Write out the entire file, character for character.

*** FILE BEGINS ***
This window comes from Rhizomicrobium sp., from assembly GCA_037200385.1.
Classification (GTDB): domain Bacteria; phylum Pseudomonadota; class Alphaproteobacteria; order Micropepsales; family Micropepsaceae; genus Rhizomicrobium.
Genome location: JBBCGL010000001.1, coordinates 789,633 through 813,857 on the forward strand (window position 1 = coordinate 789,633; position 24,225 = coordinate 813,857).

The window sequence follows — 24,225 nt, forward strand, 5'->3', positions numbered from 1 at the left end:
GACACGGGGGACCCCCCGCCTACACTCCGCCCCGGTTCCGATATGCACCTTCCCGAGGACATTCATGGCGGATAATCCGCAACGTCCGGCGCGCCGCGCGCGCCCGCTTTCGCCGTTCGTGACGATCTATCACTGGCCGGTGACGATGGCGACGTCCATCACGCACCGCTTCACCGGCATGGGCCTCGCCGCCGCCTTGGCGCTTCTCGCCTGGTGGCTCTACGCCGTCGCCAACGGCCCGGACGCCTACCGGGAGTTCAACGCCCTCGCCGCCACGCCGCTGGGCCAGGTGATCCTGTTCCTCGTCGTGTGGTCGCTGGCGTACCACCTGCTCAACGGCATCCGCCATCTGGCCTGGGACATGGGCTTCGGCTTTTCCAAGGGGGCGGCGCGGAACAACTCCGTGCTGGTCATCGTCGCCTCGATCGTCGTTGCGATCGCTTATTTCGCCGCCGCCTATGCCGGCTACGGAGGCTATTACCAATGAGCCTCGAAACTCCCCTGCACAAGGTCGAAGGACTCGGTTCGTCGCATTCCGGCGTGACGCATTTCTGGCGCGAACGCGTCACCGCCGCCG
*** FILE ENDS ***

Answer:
This window comes from Rhizomicrobium sp., from assembly GCA_037200385.1.
Classification (GTDB): domain Bacteria; phylum Pseudomonadota; class Alphaproteobacteria; order Micropepsales; family Micropepsaceae; genus Rhizomicrobium.
Genome location: JBBCGL010000001.1, coordinates 789,633 through 813,857 on the forward strand (window position 1 = coordinate 789,633; position 24,225 = coordinate 813,857).

The window sequence follows — 24,225 nt, forward strand, 5'->3', positions numbered from 1 at the left end:
GACACGGGGGACCCCCCGCCTACACTCCGCCCCGGTTCCGATATGCACCTTCCCGAGGACATTCATGGCGGATAATCCGCAACGTCCGGCGCGCCGCGCGCGCCCGCTTTCGCCGTTCGTGACGATCTATCACTGGCCGGTGACGATGGCGACGTCCATCACGCACCGCTTCACCGGCATGGGCCTCGCCGCCGCCTTGGCGCTTCTCGCCTGGTGGCTCTACGCCGTCGCCAACGGCCCGGACGCCTACCGGGAGTTCAACGCCCTCGCCGCCACGCCGCTGGGCCAGGTGATCCTGTTCCTCGTCGTGTGGTCGCTGGCGTACCACCTGCTCAACGGCATCCGCCATCTGGCCTGGGACATGGGCTTCGGCTTTTCCAAGGGGGCGGCGCGGAACAACTCCGTGCTGGTCATCGTCGCCTCGATCGTCGTTGCGATCGCTTATTTCGCCGCCGCCTATGCCGGCTACGGAGGCTATTACCAATGAGCCTCGAAACTCCCCTGCACAAGGTCGAAGGACTCGGTTCGTCGCATTCCGGCGTGACGCATTTCTGGCGCGAACGCGTCACCGCCGCCG